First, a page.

[Haskell-cafe] A question about causality in FRP
ajeffrey at bell-labs.com
Sat Oct 15 00:18:39 CEST 2011
I should add that I have a pragmatic reason for asking about causality,
which is that over at https://github.com/agda/agda-frp-js I have an
implementation of FRP for Agda running in the browser using an
Agda-to-JS back end I wrote.
In that model, I can see how to implement deep causality, but I can't
see how to implement shallow causality, since the back end interfaces to
the DOM event and time model.
> On 10/13/2011 10:43 PM, David Barbour wrote:
>> > On Thu, Oct 13, 2011 at 7:54 AM, Alan Jeffrey <ajeffrey at bell-labs.com
>> > <mailto:ajeffrey at bell-labs.com>> wrote:
>> > The `problem` such as it exists: you will be unable to causally
>> > construct the argument toith the `weird` function, except by modeling a
>> > nested/simulated world (i.e. modeling one FRP system within another).
>> > This is not an unrealistic endeavor, e.g. one might model the future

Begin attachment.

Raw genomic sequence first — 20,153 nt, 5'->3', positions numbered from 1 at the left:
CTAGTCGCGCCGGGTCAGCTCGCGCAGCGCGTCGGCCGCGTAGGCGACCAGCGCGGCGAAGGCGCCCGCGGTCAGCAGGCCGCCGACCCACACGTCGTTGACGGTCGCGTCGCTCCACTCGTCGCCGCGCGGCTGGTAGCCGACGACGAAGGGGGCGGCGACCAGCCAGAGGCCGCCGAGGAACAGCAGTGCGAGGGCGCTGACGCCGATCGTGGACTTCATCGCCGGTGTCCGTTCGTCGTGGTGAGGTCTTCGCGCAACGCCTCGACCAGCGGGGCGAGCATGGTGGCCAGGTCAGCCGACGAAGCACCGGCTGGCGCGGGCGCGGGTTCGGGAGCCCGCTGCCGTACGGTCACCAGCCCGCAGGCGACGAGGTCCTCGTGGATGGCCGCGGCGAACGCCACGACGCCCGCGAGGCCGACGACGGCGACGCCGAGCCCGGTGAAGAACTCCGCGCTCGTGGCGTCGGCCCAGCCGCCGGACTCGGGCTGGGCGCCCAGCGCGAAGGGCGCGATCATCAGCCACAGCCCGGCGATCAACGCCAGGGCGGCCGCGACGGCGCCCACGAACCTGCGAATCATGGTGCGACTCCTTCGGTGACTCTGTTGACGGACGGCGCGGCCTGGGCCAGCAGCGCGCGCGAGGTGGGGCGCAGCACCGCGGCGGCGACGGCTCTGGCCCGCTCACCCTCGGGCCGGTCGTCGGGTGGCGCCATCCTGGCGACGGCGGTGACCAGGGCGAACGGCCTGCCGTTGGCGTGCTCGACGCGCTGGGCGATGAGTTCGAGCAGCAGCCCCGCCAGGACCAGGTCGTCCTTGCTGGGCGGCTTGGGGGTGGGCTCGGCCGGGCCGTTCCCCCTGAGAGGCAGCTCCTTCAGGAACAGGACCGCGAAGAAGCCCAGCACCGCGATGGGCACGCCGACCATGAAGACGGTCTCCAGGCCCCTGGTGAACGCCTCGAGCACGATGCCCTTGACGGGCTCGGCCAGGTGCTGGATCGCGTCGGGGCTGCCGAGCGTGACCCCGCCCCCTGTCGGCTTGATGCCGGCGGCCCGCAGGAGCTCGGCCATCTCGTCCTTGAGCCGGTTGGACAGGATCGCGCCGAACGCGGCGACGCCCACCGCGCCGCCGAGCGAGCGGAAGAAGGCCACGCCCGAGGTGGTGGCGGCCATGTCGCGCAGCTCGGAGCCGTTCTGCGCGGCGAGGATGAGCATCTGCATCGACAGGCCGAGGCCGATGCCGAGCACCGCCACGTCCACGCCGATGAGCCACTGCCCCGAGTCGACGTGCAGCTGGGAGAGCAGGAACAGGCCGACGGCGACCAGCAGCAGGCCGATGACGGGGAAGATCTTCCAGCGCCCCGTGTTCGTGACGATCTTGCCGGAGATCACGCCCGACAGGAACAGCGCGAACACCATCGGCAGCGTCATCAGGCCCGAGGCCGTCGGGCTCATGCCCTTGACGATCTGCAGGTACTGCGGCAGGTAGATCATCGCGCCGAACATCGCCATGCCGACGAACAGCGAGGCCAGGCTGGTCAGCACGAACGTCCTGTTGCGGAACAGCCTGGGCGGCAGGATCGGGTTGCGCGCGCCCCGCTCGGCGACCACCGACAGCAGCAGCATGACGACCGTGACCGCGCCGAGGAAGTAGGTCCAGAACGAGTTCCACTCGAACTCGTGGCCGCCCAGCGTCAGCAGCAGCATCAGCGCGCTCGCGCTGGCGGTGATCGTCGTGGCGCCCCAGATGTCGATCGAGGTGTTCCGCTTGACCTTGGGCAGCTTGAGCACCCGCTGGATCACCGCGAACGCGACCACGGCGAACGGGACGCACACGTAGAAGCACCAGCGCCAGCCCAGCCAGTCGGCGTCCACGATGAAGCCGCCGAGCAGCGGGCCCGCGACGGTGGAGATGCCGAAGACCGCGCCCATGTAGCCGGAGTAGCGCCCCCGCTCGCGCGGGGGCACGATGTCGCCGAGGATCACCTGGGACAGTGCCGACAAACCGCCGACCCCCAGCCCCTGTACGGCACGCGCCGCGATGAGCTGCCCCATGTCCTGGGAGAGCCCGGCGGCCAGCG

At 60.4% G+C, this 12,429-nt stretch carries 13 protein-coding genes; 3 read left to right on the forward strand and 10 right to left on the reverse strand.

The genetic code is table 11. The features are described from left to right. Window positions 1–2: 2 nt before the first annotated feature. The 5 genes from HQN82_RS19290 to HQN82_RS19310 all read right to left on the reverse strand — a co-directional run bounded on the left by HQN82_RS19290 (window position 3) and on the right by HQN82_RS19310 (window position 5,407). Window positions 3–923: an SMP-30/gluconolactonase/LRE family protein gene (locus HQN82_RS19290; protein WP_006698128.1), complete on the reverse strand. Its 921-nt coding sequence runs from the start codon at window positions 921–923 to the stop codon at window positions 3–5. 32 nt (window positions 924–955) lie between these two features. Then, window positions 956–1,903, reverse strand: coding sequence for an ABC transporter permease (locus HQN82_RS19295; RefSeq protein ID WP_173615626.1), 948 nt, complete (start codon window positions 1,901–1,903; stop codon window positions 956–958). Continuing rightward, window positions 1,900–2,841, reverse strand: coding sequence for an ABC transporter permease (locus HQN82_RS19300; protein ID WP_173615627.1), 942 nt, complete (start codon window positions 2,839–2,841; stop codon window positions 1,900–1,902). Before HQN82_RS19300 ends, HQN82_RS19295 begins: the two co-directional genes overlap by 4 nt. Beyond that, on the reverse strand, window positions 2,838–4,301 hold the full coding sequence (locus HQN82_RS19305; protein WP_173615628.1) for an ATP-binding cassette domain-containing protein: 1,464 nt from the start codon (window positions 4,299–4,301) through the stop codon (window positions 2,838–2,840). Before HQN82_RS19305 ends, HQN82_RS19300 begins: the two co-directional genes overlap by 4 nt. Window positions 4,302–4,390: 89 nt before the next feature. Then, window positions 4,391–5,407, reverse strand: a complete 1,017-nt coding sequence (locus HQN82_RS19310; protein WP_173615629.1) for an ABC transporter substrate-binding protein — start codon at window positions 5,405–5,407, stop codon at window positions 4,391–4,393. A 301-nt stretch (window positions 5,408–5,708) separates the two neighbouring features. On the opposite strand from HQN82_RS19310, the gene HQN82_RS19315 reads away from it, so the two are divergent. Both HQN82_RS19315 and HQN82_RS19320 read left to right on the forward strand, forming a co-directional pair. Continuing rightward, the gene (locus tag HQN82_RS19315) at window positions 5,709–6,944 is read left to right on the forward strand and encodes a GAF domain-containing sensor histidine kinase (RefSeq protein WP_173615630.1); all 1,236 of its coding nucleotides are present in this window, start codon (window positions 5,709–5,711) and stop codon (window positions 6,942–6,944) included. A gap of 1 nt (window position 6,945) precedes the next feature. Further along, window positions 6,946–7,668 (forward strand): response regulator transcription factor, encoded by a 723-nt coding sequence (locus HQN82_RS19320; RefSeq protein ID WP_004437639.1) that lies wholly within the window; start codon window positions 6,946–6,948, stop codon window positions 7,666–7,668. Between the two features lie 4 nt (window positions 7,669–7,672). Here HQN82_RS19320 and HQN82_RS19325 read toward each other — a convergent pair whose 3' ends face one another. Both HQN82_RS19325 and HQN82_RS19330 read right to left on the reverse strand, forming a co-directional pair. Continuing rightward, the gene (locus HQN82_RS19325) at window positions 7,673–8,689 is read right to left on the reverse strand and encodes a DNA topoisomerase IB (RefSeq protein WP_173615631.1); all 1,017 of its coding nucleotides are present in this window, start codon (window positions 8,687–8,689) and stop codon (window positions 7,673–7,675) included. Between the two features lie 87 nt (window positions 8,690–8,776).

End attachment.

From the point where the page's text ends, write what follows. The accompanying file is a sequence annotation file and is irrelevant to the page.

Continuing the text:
>> > position of a thrown baseball in order to predict it. In this sense,
>> > `weird` is not weird.
> Ah, I think this is a very good summary. It seems that there's an
> implicit shift of worlds when you nest FRP behaviours. The top level
> world (the one that reactimate is executing) uses wall-clock time, but
> nested behaviours are in a different world, where time is simulated.
> Making these worlds explicit (I never met a problem that couldn't use
> some more phantom types :-) we have a type Beh W A for a behaviour in
> world W of type A, and a definition of causality that's indexed by
> worlds. Writing RW for the top-level real world, and SW for a simulated
> world, we have:
> weird : Beh RW (Beh RW A) -> Beh RW A
> weird b t = b t (t + 1) -- not causal
> weird : Beh RW (Beh SW A) -> Beh RW A
> weird b t = b t (t + 1) -- causal
> double : Beh RW A -> Beh RW (Beh RW A)
> double b t u = b u -- causal
> double : Beh RW A -> Beh RW (Beh SW A)
> double b t u = b u -- not causal
> [Caveat: details not worked out.]
> Making worlds explicit like this I think helps clarify why one person's
> "weird" is another person's "perfectly reasonable function" :-)
> Does something like this help clarify matters?
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